The Joint Council for the Welfare of Immigrants (JCWI) is today (16th May 2017) challenging the Government to freeze its rollout of the Right to Rent scheme, through which immigration checks are devolved to landlords, until it has addressed evidence that the scheme leads to discrimination against foreign nationals, British citizens without passports and British black and minority ethnic (BME) tenants. This comes following a JCWI report which found evidence that racial discrimination is likely to have occurred as a result of the Right to Rent scheme following its introduction across England in 2016.
The Government intends to roll out the scheme to Scotland, Wales and Northern Ireland, despite evidence throwing into doubt the legality of a roll out and a lack of evidence as to its efficacy and cost-effectiveness.
JCWI found in a report released in February this year that:
- 51% of landlords surveyed said that the scheme would make them less likely to consider letting to foreign nationals
- 42% of landlords stated that they were less likely to rent to someone without a British passport as a result of the scheme. This rose to 48% when explicitly asked to consider the impact of the criminal sanction.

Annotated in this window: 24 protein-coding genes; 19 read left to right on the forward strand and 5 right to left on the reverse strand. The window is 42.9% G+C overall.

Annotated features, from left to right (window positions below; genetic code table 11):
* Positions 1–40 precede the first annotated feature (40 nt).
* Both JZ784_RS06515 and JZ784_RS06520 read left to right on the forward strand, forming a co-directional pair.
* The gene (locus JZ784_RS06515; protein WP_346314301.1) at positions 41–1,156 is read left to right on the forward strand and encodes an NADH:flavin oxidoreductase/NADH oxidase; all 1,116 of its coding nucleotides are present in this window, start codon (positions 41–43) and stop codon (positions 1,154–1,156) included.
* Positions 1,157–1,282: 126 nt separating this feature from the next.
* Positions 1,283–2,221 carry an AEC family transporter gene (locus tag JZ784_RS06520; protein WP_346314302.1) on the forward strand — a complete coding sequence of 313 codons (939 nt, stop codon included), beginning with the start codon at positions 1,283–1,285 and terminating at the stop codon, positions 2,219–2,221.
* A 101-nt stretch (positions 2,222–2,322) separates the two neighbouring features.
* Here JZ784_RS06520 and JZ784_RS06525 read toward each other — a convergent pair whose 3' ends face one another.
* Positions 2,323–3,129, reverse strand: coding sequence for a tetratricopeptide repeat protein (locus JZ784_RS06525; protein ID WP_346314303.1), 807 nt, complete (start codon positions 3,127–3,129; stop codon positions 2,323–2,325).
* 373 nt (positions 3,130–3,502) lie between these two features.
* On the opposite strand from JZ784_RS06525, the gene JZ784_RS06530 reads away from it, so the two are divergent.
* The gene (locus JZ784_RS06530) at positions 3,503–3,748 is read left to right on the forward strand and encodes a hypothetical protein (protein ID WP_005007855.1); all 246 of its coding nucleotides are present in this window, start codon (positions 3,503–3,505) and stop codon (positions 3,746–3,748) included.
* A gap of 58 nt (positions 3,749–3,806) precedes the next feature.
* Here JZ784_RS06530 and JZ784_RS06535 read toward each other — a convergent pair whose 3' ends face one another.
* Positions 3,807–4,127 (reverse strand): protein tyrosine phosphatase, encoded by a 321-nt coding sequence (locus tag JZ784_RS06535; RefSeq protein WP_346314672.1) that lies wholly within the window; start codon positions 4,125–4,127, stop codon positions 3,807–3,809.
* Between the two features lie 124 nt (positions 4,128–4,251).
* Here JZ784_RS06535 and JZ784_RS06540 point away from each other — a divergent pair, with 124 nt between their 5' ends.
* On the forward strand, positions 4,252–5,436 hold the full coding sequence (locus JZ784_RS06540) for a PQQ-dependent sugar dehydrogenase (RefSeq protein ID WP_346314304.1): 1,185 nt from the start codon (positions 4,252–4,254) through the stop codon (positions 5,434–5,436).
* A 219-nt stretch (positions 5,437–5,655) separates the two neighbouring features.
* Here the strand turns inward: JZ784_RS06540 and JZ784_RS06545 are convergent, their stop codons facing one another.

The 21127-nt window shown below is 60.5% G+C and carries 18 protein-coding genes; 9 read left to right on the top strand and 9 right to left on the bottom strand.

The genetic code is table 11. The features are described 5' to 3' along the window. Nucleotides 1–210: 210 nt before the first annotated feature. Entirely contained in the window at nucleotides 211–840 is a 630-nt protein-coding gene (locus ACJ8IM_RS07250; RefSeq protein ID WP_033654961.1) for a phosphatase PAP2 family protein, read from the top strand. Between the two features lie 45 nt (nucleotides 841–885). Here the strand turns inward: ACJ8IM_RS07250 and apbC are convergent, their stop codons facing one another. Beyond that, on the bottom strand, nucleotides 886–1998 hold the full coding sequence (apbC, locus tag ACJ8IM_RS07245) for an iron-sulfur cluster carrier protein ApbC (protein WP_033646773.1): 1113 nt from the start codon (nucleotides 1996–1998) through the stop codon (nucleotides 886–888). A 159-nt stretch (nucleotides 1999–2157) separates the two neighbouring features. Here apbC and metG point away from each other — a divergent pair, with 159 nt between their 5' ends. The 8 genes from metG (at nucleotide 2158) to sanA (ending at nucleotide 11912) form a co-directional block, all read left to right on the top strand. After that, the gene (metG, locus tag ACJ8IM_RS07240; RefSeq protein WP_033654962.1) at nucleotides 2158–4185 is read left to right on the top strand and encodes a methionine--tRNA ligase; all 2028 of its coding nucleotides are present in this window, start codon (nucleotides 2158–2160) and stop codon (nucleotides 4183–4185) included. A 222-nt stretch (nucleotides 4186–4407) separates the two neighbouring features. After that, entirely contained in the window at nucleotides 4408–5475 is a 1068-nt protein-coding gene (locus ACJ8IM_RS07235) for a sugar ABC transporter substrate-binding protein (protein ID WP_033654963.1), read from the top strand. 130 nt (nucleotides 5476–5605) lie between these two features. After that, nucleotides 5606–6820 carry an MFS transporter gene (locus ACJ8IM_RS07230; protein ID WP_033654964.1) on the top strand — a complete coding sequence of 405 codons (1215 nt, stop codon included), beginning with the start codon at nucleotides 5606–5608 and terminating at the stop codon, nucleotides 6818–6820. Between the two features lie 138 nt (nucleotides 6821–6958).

- An enquiry from a British Black Minority Ethnic (BME) tenant without a passport was ignored or turned down by 58% of landlords, in a mystery shopping exercise.
- The report, backed by the Residential Landlords Association, also found no evidence the scheme was achieving its stated aim of encouraging irregular migrants to leave the UK and threw into doubt its value for money.
In a letter sent to the Home Office today, JCWI claims that the Government must carry out and publish a full evaluation of the Right to Rent scheme to demonstrate its efficacy and cost-effectiveness, and non-discriminatory impact, before it can be legally extended to the rest of the UK. JCWI is threatening further legal action if the Government fails to comply.
JCWI is using the legal crowdfunding site CrowdJustice to meet the costs of preparing and pursuing this challenge. Members of the public who oppose the right to rent rollout can to contribute to the challenge from at www.crowdjustice.com/case/right-to-rent/